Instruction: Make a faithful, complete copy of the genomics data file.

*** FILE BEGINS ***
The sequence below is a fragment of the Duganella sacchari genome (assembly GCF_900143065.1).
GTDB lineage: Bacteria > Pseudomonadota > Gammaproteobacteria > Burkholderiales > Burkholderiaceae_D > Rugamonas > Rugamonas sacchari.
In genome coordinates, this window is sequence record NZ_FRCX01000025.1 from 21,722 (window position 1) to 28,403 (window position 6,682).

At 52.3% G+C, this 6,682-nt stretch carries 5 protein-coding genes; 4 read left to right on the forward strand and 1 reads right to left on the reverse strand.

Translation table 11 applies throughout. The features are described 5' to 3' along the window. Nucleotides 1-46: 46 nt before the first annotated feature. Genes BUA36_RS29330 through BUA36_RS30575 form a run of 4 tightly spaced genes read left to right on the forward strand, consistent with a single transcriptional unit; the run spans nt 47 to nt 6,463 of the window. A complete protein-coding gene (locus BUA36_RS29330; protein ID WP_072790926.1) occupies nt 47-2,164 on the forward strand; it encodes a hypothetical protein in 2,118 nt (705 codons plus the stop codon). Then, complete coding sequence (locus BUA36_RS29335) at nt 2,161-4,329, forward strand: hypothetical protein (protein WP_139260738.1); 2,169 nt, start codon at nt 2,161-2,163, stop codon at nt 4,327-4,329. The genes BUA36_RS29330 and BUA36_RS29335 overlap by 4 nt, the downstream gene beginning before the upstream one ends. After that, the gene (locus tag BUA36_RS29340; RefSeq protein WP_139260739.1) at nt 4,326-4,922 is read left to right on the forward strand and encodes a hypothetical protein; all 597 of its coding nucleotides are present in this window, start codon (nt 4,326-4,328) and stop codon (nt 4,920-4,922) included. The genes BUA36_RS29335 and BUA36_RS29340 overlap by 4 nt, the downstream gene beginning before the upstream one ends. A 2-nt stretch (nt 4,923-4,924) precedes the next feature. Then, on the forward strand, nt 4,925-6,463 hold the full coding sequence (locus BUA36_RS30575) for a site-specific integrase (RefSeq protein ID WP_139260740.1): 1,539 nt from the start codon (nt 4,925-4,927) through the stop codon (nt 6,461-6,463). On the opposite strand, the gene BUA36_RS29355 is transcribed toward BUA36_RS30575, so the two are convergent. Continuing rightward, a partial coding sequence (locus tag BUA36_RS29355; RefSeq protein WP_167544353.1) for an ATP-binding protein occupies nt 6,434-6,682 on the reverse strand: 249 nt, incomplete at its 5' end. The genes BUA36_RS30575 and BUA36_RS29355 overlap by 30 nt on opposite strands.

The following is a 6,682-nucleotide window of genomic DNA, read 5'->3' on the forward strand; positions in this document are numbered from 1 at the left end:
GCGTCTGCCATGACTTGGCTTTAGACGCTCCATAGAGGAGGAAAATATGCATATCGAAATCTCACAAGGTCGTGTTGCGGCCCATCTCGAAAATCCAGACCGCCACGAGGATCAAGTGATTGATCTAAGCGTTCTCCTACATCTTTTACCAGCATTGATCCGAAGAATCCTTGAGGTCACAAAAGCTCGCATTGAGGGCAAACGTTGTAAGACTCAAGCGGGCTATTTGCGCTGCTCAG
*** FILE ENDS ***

The sequence below is a fragment of the Duganella sacchari genome (assembly GCF_900143065.1).
GTDB lineage: Bacteria > Pseudomonadota > Gammaproteobacteria > Burkholderiales > Burkholderiaceae_D > Rugamonas > Rugamonas sacchari.
In genome coordinates, this window is sequence record NZ_FRCX01000025.1 from 21,722 (window position 1) to 28,403 (window position 6,682).

At 52.3% G+C, this 6,682-nt stretch carries 5 protein-coding genes; 4 read left to right on the forward strand and 1 reads right to left on the reverse strand.

Translation table 11 applies throughout. The features are described 5' to 3' along the window. Nucleotides 1-46: 46 nt before the first annotated feature. Genes BUA36_RS29330 through BUA36_RS30575 form a run of 4 tightly spaced genes read left to right on the forward strand, consistent with a single transcriptional unit; the run spans nt 47 to nt 6,463 of the window. A complete protein-coding gene (locus BUA36_RS29330; protein ID WP_072790926.1) occupies nt 47-2,164 on the forward strand; it encodes a hypothetical protein in 2,118 nt (705 codons plus the stop codon). Then, complete coding sequence (locus BUA36_RS29335) at nt 2,161-4,329, forward strand: hypothetical protein (protein WP_139260738.1); 2,169 nt, start codon at nt 2,161-2,163, stop codon at nt 4,327-4,329. The genes BUA36_RS29330 and BUA36_RS29335 overlap by 4 nt, the downstream gene beginning before the upstream one ends. After that, the gene (locus tag BUA36_RS29340; RefSeq protein WP_139260739.1) at nt 4,326-4,922 is read left to right on the forward strand and encodes a hypothetical protein; all 597 of its coding nucleotides are present in this window, start codon (nt 4,326-4,328) and stop codon (nt 4,920-4,922) included. The genes BUA36_RS29335 and BUA36_RS29340 overlap by 4 nt, the downstream gene beginning before the upstream one ends. A 2-nt stretch (nt 4,923-4,924) precedes the next feature. Then, on the forward strand, nt 4,925-6,463 hold the full coding sequence (locus BUA36_RS30575) for a site-specific integrase (RefSeq protein ID WP_139260740.1): 1,539 nt from the start codon (nt 4,925-4,927) through the stop codon (nt 6,461-6,463). On the opposite strand, the gene BUA36_RS29355 is transcribed toward BUA36_RS30575, so the two are convergent. Continuing rightward, a partial coding sequence (locus tag BUA36_RS29355; RefSeq protein WP_167544353.1) for an ATP-binding protein occupies nt 6,434-6,682 on the reverse strand: 249 nt, incomplete at its 5' end. The genes BUA36_RS30575 and BUA36_RS29355 overlap by 30 nt on opposite strands.

The following is a 6,682-nucleotide window of genomic DNA, read 5'->3' on the forward strand; positions in this document are numbered from 1 at the left end:
GCGTCTGCCATGACTTGGCTTTAGACGCTCCATAGAGGAGGAAAATATGCATATCGAAATCTCACAAGGTCGTGTTGCGGCCCATCTCGAAAATCCAGACCGCCACGAGGATCAAGTGATTGATCTAAGCGTTCTCCTACATCTTTTACCAGCATTGATCCGAAGAATCCTTGAGGTCACAAAAGCTCGCATTGAGGGCAAACGTTGTAAGACTCAAGCGGGCTATTTGCGCTGCTCAG